Summary: Jesus gives us the power to live and a reason to live. He gives us a life that is about something. He gives us the ride of our lives.
Ride of Your Life
17 If you invoke as Father the one who judges all people impartially according to their deeds, live in reverent fear during the time of your exile.
18 You know that you were ransomed from the futile ways inherited from your ancestors, not with perishable things like silver or gold,
19 but with the precious blood of Christ, like that of a lamb without defect or blemish.
20 He was destined before the foundation of the world, but was revealed at the end of the ages for your sake.
21 Through him you have come to trust in God, who raised him from the dead and gave him glory, so that your faith and hope are set on God.
Years ago, I had an acquaintance whose life revolved around his car. He kept his car spotless, inside and out, including the engine. He was always doing something to his car—washing it, waxing it, tinkering with the engine. And he drove it. For him, to drive a car was the ultimate privilege in life. You did not just drive a car to get somewhere. You drove to be seen driving. After he drove the car around town, and was properly admired, at least in his own mind, he would return home, park the car, and wipe it down. That car pretty much defined his lifestyle—which is to say that he invested most of his money, time, energy, and enthusiasm into that vehicle.
Other people have lifestyles that revolve around something else. For example, sports. Did you hear about the two men playing golf. A funeral procession is going by. The first man turns to face the procession, takes his hat off and stands at solemn attention until the hearse has passed. Then he turns back to his putt. The other man said, “That was nice of you to honor the dead that way.” The first man said, “It was the least I could do. She was a good wife.”
That man’s lifestyle, we surmise, was mainly about golf. But we could tell the same kind of joke about many other sports and hobbies. How much of your energy have you given to perfecting your sport-skills, finding the right equipment, locating a place to play, and commuting back and forth to it?
Or, do you count success in your career as the definition of your personal success? How many evenings, weekends and holidays have you given over to advancing your career? How many times have you stayed late at the office? How many birthdays, anniversaries or vacations have you missed in order to get some more work done?
We all choose to invest in some sort of lifestyle. Only the degree of investment and choice of lifestyle varies. The question is: What sort of lifestyle should a believer in Christ have?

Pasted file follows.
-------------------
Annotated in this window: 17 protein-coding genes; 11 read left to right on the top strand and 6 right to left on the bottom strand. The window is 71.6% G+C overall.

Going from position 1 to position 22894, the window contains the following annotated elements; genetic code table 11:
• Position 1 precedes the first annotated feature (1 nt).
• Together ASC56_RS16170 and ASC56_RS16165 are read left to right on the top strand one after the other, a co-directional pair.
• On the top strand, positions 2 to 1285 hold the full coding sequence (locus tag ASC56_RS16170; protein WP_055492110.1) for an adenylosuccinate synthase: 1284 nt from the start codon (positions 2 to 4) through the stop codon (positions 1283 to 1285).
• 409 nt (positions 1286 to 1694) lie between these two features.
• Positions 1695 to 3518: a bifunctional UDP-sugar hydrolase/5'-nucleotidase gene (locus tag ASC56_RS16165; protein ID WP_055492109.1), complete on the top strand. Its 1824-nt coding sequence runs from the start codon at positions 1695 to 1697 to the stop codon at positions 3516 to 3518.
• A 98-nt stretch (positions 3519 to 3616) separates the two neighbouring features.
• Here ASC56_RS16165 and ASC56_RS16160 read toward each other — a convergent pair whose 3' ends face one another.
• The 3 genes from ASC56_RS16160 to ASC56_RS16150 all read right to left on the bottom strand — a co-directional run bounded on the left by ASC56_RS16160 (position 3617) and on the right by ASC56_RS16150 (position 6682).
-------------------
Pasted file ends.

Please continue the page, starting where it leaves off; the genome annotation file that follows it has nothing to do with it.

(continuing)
Steven Carter and Julia Sokol wrote a book with the rather long title: Lives Without Balance: When You’re Giving Everything You’ve Got and Still Not Getting What You Hoped For (New York: Villard Books, 1992). Carter and Sokol talk [on pages 105-145] about four different rides that symbolize lifestyle journeys. The four "rides" are a slide, a treadmill, a roller coaster, or an escalator.
First the slide. We are going down, we are out of control, and no light is at the end of the tunnel. We feel bitter. We tell ourselves we did everything we could. We invested in the system, and we were not rewarded as we think we should have been. This reminds me of a Frank and Ernest cartoon where a dispirited Frank says: "The boss said I was a cornerstone of this organization, and then I found out they were cutting corners."
Secondly, the treadmill. We are running as hard as we can just to stay in place. We are always exhausted but cannot quit for fear of losing ground. We worry that we will not be able to continue, but we never seem to get anywhere.
Third is the roller coaster. Carter and Sokol say, "Those whose day-to-day existence means living on a roller coaster are a special and different breed." (133). One minute they are high on life or work or God. The next minute they plunge down low. One minute they are "on top of the world." The next minute they are on skid row. Roller coaster people are gamblers who love the fast track. They also apparently love ulcers, migraines, and high blood pressure.
Fourth is the escalator. Despite success, these people cannot stop. They keep on upping the ante in their lives. They never feel financially comfortable -- no matter how much they have. They have no life outside of work. In both their time and their finances, they are leveraged to the hilt. Unlike those on the roller coaster, they just keep climbing and climbing as the pressure escalates, the work load increases, the debts skyrocket. They are driven to accomplish "something," but can never enjoy those things they accomplish.